On March 27, 2018, GovTribe – an aggregator of federal contracting information – published a "notification of the SEC's intent to award a single source purchase order to CipherTrade Inc," a blockchain security, compliance, and enforcement solutions firm.
According to a document drafted by the SEC's Office of Acquisitions, the agency hopes to hire CipherTrace to "provide specialized analytical support to SEC staff for investigations that involve tracing cryptocurrency transactions [and] to continue activities associated with the Cryptocurrency Tracing Project, via an MOU [memorandum of understanding] with the Department of Homeland Security's (DHS) Homeland Security Advanced Research Projects Agency (HSARPA)."
How will CipherTrace uniquely help the SEC? The agency's justification and approval document lists CipherTrace's responsibilities:
- Trace individual addresses, wallets, and contracts provided by SEC staff.
- Provide support services for the use of the proprietary CipherTrace software tool, not available to SEC staff under the MOU, to assist the SEC with performing cryptocurrency tracing and analysis.
- Provide SEC staff with on-demand access to tracing capabilities at the request of the SEC.
- Provide management support.
The SEC's deal with CipherTrace could last up to nine months (the agency proposed a three-month base period with two three-month option periods) and GovTribe anticipated that the purchase order will be awarded "on or about April 4, 2018." The contract is for $26,550.45.
Long-time readers may remember that the SEC previously employed investigative blockchain firm Chainalysis, so the forthcoming SEC-CipherTrade partnership should come as no surprise.
Today, ETHNews spoke with CipherTrace CEO Dave Jevans, a long-time cybersecurity expert.
Although he declined to comment on CipherTrace's prospective relationship with the SEC, Jevans discussed his company's work at large and offered his perspective on recent cryptocurrency-related announcements by the US government.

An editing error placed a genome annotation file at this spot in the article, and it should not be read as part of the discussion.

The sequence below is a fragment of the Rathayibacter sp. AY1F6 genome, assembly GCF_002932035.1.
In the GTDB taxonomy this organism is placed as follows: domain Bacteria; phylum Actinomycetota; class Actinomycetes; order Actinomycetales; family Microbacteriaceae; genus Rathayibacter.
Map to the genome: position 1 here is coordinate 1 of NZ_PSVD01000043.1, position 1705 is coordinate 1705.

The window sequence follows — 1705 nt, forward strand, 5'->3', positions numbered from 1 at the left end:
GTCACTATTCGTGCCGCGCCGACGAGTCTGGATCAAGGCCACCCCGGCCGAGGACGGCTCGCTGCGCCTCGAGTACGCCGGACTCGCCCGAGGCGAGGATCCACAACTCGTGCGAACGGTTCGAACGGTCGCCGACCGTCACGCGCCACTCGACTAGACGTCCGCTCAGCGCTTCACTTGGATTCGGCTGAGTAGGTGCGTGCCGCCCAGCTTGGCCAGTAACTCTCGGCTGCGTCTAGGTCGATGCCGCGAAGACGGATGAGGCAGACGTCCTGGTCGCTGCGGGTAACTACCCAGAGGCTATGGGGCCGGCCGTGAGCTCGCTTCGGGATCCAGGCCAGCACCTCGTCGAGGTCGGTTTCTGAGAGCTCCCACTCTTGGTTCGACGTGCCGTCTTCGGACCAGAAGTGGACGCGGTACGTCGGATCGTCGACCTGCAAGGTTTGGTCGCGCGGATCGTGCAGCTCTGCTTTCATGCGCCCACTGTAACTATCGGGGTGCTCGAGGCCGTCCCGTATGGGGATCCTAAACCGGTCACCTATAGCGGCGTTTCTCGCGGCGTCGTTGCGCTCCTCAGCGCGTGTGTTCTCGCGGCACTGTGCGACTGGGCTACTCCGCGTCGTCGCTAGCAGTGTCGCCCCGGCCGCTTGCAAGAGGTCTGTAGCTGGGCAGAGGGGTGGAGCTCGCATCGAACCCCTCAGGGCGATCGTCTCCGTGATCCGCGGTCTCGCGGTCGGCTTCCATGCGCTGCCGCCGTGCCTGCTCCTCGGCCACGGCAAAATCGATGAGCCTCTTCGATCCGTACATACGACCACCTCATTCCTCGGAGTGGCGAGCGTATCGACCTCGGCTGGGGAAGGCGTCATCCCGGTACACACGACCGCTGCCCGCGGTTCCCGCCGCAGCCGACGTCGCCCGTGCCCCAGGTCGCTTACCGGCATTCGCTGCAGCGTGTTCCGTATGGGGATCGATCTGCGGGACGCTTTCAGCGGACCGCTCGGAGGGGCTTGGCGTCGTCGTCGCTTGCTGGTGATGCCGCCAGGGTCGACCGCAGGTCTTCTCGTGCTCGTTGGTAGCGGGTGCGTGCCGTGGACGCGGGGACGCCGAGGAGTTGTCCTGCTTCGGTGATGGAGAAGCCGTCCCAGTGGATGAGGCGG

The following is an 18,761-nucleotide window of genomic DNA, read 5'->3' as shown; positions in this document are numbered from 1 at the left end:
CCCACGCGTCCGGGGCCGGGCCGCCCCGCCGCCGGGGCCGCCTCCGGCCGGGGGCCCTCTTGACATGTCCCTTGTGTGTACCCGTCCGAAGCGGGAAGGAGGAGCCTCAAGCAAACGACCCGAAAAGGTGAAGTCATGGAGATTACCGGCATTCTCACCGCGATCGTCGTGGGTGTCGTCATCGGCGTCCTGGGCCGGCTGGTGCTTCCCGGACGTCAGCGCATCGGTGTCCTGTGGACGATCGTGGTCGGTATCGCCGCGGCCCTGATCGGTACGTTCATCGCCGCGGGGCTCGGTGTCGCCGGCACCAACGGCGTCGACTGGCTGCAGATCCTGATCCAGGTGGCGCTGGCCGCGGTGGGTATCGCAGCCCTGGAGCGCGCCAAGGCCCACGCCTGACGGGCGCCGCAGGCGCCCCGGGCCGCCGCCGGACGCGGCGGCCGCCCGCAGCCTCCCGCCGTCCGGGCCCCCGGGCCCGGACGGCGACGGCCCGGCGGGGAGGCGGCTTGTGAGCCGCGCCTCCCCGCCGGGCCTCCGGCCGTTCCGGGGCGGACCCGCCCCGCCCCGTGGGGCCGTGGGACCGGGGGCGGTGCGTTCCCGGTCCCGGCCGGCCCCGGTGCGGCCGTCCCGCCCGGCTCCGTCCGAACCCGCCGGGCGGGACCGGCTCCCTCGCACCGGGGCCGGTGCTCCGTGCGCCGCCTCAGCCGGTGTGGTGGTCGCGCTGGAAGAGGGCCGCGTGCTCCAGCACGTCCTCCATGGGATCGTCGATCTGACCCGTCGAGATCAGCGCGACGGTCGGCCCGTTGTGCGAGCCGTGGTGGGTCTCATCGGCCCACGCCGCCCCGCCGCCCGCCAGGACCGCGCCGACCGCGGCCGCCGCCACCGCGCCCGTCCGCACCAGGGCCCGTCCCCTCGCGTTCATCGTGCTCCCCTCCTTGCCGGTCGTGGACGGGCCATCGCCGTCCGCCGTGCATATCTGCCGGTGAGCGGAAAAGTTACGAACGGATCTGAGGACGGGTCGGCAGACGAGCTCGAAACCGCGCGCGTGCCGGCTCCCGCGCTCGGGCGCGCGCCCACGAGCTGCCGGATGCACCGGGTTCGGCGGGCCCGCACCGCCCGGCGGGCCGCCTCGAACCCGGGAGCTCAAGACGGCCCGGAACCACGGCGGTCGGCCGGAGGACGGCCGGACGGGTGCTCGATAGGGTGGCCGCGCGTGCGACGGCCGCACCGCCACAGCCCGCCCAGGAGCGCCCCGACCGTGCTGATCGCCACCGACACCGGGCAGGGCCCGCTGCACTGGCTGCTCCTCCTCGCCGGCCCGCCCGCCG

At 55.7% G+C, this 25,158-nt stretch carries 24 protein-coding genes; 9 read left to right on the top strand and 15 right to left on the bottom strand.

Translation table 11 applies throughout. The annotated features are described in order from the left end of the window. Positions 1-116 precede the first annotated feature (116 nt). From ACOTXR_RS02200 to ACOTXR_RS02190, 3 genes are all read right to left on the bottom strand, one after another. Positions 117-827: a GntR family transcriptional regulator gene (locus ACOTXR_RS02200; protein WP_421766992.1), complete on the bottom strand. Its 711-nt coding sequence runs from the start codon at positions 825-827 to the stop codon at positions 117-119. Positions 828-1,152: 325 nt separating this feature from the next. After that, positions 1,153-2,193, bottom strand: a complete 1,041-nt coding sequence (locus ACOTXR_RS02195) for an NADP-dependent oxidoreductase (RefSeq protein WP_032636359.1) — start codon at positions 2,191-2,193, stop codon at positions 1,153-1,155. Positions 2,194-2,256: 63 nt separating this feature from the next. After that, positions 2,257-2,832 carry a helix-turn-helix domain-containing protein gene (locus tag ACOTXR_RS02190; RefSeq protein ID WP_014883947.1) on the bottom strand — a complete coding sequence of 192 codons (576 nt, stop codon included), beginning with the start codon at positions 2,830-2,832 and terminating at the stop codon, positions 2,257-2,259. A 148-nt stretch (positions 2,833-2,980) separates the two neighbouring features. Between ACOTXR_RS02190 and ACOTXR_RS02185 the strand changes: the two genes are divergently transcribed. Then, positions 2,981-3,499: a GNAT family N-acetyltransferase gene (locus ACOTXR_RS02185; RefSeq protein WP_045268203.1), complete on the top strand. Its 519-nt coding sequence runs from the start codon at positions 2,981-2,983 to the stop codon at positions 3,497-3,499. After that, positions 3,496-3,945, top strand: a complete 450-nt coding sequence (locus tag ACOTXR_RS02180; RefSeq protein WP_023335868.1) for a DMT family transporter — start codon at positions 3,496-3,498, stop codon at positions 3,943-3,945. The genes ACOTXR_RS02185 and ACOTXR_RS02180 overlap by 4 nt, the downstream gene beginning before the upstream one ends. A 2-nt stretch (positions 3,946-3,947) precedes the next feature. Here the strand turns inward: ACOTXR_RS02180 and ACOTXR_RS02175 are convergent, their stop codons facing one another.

As is typical of government contractors, Jevans was tight-lipped about his clientele. He told ETHNews that CipherTrace offers its services to exchanges, banks, hedge funds, agencies, and researchers among others. For instance, he said, CipherTrace provides application programming interfaces (APIs) to cryptocurrency exchanges to assist with compliance.
In particular, it sounds like the company cross-references databases of sanctioned individuals or groups to make sure that everything is legally sound, and ensures that digital asset platforms possess the licenses legally required to operate. As we well know, licensing has been a thorn in the side of cryptocurrency exchanges based in the United States.
Last month, a 132-page report by the Government Accountability Office (GAO) stated, "The complex U.S. financial regulatory structure can complicate fintech firms' ability to identify the laws with which they must comply and clarify the regulatory status of their activities."
While Jevans would not confirm or deny CipherTrace's partnership with the SEC, independent research shows that the company has previously been tied to government agencies. In fact, according to listings on the Small Business Innovation Research program website, CipherTrace was awarded $140,906.16 for phase I of a project to design a blockchain-based secure messaging platform for the Defense Advanced Research Projects Agency (DARPA).